Scan Magazine | Culture Feature | Nordic Design for Children
‘A zealot for all things Nordic’ A recent fascination with Scandinavia has seen a wide range of products and movements take the world by storm, including everything from Nordic Noir and Danish design to self-help and cook books. This, believes the curator, can be linked to a number of indices pointing to the Nordic countries as the happiest, most stable, safest and best-governed countries in the world. Understandably, she suggests, people elsewhere want a piece of the same success by adopting elements of the Nordic lifestyle.
Artek’s Toto Wooden Dolls. Photo: Artek
Currently expecting her first child, Canales admits to being smitten by all the cute and clever designs on display at her place of work. “After being involved in this exhibition, I’m a total zealot for all things Nordic,” she laughs. “I’ve been heavily swayed by the sustainable, robust and emotionally intelligent designs of the Juno bed and the Tripp Trapp chair, which grow with the child. They are both on my wish list.” She is most fond, however, of the iconic Kay Bojesen wooden monkey from 1951. “This playful, cheery toy encapsulates great craftsmanship and care. Its cheeky face, flexible limbs and the sheer tactility of the teak and limba woods make this a toy that people of all ages still want to pick up and play with,” she says. Century of the Child: Nordic Design for Children 1900 to Today runs at the V&A Museum of Childhood in Bethnal Green, London, until 2 September.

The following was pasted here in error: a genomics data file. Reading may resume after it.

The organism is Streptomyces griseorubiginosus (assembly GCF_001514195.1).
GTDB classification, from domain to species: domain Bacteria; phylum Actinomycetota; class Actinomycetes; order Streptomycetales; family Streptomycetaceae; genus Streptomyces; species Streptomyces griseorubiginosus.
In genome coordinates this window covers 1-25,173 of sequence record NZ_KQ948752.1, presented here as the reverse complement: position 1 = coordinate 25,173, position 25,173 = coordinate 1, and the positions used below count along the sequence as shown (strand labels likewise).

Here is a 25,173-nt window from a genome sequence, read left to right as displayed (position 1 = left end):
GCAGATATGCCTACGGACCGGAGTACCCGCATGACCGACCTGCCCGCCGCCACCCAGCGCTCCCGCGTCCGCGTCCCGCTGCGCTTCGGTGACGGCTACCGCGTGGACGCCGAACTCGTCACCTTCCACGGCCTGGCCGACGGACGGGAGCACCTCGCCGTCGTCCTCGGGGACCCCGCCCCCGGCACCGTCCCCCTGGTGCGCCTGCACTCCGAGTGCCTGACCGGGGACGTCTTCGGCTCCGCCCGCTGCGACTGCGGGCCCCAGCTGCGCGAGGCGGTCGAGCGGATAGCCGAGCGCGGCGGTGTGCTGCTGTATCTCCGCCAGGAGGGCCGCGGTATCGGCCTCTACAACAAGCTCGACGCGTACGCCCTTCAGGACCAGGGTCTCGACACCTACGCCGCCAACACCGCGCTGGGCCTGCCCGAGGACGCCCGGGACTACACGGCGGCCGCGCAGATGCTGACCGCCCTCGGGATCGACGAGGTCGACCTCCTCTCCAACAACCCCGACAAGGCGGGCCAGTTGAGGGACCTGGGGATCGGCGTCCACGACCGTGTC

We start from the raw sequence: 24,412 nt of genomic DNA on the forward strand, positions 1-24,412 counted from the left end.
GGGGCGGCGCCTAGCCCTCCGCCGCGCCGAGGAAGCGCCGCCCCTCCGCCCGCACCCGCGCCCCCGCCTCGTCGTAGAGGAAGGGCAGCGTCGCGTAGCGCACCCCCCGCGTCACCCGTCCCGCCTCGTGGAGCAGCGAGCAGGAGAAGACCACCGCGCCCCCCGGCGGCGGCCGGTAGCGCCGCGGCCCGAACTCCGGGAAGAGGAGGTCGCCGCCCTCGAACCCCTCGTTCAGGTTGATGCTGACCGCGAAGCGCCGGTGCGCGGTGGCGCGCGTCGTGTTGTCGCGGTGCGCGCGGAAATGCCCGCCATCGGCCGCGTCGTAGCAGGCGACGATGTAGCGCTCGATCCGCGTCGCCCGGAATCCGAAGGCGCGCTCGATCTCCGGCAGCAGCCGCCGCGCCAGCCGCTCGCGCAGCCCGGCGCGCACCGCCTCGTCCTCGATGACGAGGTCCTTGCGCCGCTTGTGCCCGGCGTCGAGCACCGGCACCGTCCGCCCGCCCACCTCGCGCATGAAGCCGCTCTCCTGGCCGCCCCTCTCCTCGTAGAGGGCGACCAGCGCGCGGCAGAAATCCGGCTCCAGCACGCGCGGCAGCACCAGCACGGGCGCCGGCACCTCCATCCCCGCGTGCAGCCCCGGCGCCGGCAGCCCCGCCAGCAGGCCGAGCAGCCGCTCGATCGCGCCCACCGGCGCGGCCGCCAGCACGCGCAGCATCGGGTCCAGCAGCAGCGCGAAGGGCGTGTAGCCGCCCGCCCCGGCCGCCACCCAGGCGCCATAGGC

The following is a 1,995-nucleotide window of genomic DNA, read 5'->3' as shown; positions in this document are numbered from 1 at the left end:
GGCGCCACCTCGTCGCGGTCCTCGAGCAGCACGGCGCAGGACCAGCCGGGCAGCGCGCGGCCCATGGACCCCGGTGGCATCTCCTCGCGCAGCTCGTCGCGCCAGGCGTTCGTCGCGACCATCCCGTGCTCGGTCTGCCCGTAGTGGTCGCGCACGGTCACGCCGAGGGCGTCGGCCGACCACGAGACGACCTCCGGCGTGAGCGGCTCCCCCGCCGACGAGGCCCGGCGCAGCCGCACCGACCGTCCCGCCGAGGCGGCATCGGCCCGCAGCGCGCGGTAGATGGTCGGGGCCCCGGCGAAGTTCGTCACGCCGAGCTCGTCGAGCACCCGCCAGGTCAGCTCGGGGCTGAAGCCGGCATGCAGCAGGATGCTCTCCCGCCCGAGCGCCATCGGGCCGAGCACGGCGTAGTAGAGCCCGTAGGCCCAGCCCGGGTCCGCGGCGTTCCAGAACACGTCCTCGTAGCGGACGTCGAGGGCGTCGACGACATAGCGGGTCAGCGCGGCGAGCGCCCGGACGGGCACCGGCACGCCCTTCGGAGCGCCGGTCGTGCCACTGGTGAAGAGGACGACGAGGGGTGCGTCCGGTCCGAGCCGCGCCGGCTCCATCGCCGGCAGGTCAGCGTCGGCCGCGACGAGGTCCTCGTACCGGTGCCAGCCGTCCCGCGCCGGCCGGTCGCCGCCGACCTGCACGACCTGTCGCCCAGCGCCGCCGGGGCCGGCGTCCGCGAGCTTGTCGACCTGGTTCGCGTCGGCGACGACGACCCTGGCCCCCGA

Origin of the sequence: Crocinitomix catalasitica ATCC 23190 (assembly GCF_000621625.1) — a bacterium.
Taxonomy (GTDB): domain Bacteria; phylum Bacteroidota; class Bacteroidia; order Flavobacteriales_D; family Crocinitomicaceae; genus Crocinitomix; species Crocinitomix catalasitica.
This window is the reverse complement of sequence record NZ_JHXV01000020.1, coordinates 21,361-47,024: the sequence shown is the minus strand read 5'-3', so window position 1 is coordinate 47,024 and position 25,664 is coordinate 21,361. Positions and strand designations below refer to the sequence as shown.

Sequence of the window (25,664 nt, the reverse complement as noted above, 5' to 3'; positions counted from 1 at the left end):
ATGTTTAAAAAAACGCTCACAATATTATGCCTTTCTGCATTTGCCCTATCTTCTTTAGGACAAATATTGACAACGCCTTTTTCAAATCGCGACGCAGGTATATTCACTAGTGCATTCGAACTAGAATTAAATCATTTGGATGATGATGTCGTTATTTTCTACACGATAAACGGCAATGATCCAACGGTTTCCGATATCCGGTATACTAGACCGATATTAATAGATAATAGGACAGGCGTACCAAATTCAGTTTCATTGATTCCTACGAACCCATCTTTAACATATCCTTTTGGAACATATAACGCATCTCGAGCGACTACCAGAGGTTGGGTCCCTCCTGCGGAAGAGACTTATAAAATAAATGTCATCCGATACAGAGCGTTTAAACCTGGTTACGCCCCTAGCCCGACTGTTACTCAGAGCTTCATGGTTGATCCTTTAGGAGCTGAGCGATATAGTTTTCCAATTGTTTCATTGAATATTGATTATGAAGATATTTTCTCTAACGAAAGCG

Above, left: Kay Bojesen’s wooden monkey, 1951. © Rosendahl Design Group. Above, right: LEGO Mini Figure, 1978. Photo: Johann Bergenholtz. Below left: The LÖMSK chair from IKEA. Below, left: What it is is beautiful, LEGO advertisement, 1981. Photo: ©2014, The LEGO Group.
Jessie M. King’s doll’s house, 1912.
Issue 111 | April 2018 | 125
Promoting Brand Scandinavia. Featuring interview with Swedish pop princess Tove Styrke.